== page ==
Sandwich of the Week is going to be homemade-sandwich heavy for the run of the TedQuarters revival. I want to support my local sandwich institutions, of course, and perhaps I’ll review some of them in this space, but I’m also trying to do the responsible thing and stay inside as much as possible.
People often give me spices and condiments as gifts, which I appreciate. I can and sometimes do make my own barbecue rub, but the gift of barbecue rub is one I’m always going to use eventually, which is more than I can say for dress slacks.
I haven’t exactly mapped out this site’s Operation Shutdown content, but I assume a lot of the food I prepare and write about here will include random ingredients I already had in my kitchen, as this seems like a good opportunity to use some of them up. That may make it difficult for you to accurately recreate these sandwiches at home. But it’s all jazz, baby. Seek not instructions here. Seek inspiration.
The sandwich: Roast beef, spinach and potato chips with club sauce on lightly toasted wheat bread.
The construction: I started with a rump roast I got from Crowd Cow, a reliably excellent source of meat that I’m going to endorse here because a) it’s a useful resource in these times and was actually available to deliver meat to me sooner than FreshDirect could, and b) we both get $25 credits if you sign up here with my referral code. Tacky, I know. But it’s not like I’m asking you to patreon me. We all get discounted meat out of this.
On the roast, I used a liberal sprinkling of Trader Joe’s coffee-garlic barbecue rub, which is delicious, and which I get as a gift frequently enough that I pretty much always have some around. Here’s how to approximate it if you don’t have access to it. Here’s the roast, with the rub, on the grill:
Hardcore grill heads might note that I’m cooking it over indirect heat with a chunk of oak thrown in with the charcoal. But again, don’t fret about the specifics. I’m sure you can roast a perfect rump in your oven if you don’t have a fancy barbecue.
The potato chips were Kettle-band Spicy Queso chips from a half-eaten bag I had in my kitchen. I wanted to put sliced cucumber on the sandwich, but opted for baby spinach when I opened the fridge and learned we had no cucumbers. For the sauce, I took a sweet red-pepper jelly of forgotten origin that was on my refrigerator door, then mixed it with mayo, a little yellow mustard for tang, and salt and pepper.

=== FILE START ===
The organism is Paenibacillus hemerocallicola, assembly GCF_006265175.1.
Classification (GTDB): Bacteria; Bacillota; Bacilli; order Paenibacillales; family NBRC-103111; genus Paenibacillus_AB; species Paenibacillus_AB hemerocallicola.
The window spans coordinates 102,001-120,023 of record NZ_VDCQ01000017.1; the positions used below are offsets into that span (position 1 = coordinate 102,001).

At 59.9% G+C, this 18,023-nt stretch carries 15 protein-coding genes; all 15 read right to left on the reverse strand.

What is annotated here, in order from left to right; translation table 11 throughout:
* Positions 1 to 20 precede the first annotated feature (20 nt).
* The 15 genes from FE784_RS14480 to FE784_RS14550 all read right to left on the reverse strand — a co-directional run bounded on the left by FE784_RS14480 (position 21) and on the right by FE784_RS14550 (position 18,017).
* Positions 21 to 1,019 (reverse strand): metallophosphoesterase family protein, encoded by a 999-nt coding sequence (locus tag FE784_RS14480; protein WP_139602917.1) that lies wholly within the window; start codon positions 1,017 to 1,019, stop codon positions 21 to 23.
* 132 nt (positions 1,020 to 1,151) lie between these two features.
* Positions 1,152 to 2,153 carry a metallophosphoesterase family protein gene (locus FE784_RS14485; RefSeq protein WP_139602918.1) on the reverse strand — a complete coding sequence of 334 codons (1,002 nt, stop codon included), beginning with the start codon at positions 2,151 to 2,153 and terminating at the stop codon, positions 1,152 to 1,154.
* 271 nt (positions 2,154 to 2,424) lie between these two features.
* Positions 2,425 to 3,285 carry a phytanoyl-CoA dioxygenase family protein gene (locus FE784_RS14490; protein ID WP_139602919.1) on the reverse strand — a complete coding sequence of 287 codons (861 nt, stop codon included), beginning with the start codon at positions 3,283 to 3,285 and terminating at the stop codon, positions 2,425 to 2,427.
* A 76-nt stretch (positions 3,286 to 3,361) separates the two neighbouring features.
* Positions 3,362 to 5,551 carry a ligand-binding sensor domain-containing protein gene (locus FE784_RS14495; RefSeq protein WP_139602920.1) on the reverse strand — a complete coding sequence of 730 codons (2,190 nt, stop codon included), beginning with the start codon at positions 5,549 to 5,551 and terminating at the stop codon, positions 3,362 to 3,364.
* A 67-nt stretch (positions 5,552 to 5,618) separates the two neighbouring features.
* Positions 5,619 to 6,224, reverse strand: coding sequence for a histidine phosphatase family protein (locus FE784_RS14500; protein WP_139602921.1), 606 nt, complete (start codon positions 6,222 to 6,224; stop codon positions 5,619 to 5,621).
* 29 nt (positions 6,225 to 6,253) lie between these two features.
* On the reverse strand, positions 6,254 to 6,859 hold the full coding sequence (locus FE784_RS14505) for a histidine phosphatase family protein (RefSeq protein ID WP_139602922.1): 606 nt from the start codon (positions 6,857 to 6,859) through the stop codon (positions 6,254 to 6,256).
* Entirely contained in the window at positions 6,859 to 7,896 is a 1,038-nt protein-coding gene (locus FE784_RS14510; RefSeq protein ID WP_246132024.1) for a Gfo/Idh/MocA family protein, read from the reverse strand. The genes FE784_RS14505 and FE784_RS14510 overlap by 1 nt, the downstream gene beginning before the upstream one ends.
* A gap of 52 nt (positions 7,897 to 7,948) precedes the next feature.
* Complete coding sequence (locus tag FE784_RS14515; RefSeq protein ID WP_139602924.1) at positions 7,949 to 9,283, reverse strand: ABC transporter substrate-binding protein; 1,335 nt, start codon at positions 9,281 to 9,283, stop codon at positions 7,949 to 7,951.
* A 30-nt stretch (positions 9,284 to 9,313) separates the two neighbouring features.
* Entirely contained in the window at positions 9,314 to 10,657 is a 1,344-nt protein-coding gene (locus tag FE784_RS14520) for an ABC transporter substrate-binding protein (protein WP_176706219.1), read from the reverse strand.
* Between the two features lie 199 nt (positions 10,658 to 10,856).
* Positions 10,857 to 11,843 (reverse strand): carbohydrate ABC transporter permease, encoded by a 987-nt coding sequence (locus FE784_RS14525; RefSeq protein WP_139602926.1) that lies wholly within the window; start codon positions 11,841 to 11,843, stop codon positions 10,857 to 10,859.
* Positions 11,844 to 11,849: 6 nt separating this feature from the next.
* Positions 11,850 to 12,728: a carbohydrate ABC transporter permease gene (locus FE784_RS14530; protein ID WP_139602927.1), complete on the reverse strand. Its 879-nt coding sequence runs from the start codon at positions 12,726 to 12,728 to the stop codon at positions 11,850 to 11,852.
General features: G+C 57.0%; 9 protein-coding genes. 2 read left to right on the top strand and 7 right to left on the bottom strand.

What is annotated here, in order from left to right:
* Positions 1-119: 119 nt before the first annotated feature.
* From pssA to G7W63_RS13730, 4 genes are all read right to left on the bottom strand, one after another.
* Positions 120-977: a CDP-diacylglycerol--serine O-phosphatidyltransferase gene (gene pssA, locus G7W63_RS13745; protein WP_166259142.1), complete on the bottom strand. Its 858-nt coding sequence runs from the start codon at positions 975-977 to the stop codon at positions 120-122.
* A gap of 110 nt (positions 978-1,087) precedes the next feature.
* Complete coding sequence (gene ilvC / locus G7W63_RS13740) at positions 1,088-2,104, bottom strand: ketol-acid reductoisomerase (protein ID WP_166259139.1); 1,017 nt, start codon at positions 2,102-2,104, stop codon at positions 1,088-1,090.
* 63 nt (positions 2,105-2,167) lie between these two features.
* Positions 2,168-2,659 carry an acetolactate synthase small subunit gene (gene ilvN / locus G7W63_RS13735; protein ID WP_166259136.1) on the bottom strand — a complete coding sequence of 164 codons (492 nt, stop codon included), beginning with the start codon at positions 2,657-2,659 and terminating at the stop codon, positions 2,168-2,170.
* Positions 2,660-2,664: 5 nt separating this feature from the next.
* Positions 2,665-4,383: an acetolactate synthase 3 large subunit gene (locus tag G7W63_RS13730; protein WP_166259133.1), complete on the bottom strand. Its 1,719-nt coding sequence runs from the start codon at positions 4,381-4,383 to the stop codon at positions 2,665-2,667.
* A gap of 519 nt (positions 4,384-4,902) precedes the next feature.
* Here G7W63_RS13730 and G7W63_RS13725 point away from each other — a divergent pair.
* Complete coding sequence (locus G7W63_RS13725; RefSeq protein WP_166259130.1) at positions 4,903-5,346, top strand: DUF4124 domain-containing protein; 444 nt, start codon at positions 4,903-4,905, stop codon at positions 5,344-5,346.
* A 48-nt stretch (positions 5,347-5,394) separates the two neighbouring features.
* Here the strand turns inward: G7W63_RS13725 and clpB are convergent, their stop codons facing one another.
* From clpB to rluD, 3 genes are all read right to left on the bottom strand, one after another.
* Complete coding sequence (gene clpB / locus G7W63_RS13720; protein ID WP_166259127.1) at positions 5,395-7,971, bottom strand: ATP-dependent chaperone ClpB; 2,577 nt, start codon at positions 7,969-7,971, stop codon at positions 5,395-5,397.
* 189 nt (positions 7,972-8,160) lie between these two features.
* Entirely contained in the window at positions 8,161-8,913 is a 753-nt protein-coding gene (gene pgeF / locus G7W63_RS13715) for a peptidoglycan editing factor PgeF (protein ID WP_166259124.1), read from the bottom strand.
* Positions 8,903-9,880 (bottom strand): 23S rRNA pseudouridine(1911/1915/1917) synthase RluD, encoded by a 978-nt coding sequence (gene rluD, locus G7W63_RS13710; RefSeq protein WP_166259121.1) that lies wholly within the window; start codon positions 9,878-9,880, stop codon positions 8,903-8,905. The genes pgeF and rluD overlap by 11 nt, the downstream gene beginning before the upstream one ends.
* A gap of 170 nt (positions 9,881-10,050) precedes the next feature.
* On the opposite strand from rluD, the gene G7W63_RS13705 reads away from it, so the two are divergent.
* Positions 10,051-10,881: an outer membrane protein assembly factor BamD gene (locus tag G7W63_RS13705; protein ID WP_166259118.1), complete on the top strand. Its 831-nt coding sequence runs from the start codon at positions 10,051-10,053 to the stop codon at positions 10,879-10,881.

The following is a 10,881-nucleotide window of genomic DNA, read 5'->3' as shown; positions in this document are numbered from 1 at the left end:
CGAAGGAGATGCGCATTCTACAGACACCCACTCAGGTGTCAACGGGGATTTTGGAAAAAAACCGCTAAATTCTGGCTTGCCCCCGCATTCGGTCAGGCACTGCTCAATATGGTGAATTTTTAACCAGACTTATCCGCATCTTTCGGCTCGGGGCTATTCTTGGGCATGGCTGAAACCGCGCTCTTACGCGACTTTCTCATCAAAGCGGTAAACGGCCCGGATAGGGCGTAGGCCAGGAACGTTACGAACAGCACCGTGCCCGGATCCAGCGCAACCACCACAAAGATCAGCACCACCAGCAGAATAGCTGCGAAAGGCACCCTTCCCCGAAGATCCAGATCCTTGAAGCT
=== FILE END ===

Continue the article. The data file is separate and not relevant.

Mixing roughly one part jelly — any sort of jelly, really — with three parts mayo makes for a shockingly good sandwich topping. I got the idea from No. 7 Sub sandwich guru Tyler Kord’s A Super Upsetting Cookbook About Sandwiches, which I wholeheartedly recommend.
Important background information: I never spent a whole lot of time thinking about roast beef until I worked at the deli. We often had it around my house growing up — I’m pretty sure it’s my dad’s favorite lunchmeat — but it was never something I went out of my way to order.
But one regular customer at the deli forced a frequent consideration of roast beef. Her name was Gae. She owned the smoke shop around the corner, she never wanted anything at the deli besides roast beef, and she only wanted roast beef it was extremely rare.
We went through about one roast every three days, but she only ever wanted it — on a platter with gravy and french fries — if it could be sliced from the very middle of the roast. So instead of walking about 100 yards to survey the roast beef every day at noon, she’d call to check in. She had an incredible voice — a thick, sludgy New York accent with the gravelly growl of someone who not only smoked constantly but also spent most of her waking hours inside a small smoke-filled room. And she apparently had no time whatsoever for pleasantries.
“Hello, De Bono’s,” I’d say when I picked up the phone.
“IS IT RARE?” she’d ask. I knew to expect her call every day, so I always kept tabs on the roast beef.
“Hi, Gae. Yes, it’s rare.”
“I LIKE IT STILL MOOING.”
“Come on over, Gae. I’ll get it ready for you.”
Gae was right. Rare roast beef is the best and most flavorful form of that meat. And I’ve roasted beef of various cuts with plenty of success, but until last night, I never really nailed the interior rareness I was looking for.
I think some of it was that the roast was still frozen in the very center when I put it on the grill, and some of it was dumb luck: A drunk lady visiting my neighbor popped her head over the fence and started a conversation with me while I meant to be checking on the meat. The grill got to a way higher temperature than I wanted, and the first time I stuck the meat thermometer in, it was already at 125-degrees in the middle. The innermost parts of big cuts of meat continue gaining temperature for about 10 minutes after you pull them off the grill (there’s science to this), so I took it off right then, let it rest for a while, and cut it open to find the beautiful interior redness you can see in the photo above.
What it looks like:
How it tastes: Folks, I have made so many freaking sandwiches in my life. So many. Tens of thousands, easily. This might have been the best.
And that’s both alarming and liberating, because it’s really not a sandwich I spent a whole lot of time planning. I had a rump roast I wanted to turn into roast beef. I had some potato chips and some spinach. I had a random half-eaten jar of red-pepper jelly in the fridge. I had bread. I made a sandwich.
But what a sandwich! The beef was juicy, tender, salty and meaty, and still warm from the grill. The potato chips added some spice and a powerful crunch, the sauce was sweet, tangy and peppery. The spinach means it’s good for you.
The bread was a bit overmatched by the bulk of the sandwich and the juiciness of the beef, but it died a hero, for sure.
What it costs: $25 less than it would if you didn’t use my Crowd Cow referral code.
Hall of Fame? Yup.
We’re going to make it through this.